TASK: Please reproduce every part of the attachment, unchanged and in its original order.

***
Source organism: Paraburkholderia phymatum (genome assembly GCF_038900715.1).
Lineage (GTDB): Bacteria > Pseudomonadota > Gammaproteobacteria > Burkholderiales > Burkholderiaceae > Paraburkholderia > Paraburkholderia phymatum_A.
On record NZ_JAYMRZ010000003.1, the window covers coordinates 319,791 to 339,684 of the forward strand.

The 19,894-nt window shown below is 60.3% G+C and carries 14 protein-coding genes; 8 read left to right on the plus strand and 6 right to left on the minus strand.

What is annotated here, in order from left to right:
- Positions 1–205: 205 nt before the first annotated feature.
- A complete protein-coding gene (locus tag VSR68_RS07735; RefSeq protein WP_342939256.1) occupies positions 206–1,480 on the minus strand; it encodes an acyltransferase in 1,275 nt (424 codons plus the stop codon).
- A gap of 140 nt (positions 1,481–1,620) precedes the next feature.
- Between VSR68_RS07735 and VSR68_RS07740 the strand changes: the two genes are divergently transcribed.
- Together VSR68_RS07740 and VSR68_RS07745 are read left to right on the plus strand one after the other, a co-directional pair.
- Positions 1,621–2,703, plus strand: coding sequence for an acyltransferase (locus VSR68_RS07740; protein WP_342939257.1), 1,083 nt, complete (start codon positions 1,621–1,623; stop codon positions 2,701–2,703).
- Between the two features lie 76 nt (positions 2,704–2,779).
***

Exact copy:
Source organism: Paraburkholderia phymatum (genome assembly GCF_038900715.1).
Lineage (GTDB): Bacteria > Pseudomonadota > Gammaproteobacteria > Burkholderiales > Burkholderiaceae > Paraburkholderia > Paraburkholderia phymatum_A.
On record NZ_JAYMRZ010000003.1, the window covers coordinates 319,791 to 339,684 of the forward strand.

The 19,894-nt window shown below is 60.3% G+C and carries 14 protein-coding genes; 8 read left to right on the plus strand and 6 right to left on the minus strand.

What is annotated here, in order from left to right:
- Positions 1–205: 205 nt before the first annotated feature.
- A complete protein-coding gene (locus tag VSR68_RS07735; RefSeq protein WP_342939256.1) occupies positions 206–1,480 on the minus strand; it encodes an acyltransferase in 1,275 nt (424 codons plus the stop codon).
- A gap of 140 nt (positions 1,481–1,620) precedes the next feature.
- Between VSR68_RS07735 and VSR68_RS07740 the strand changes: the two genes are divergently transcribed.
- Together VSR68_RS07740 and VSR68_RS07745 are read left to right on the plus strand one after the other, a co-directional pair.
- Positions 1,621–2,703, plus strand: coding sequence for an acyltransferase (locus VSR68_RS07740; protein WP_342939257.1), 1,083 nt, complete (start codon positions 1,621–1,623; stop codon positions 2,701–2,703).
- Between the two features lie 76 nt (positions 2,704–2,779).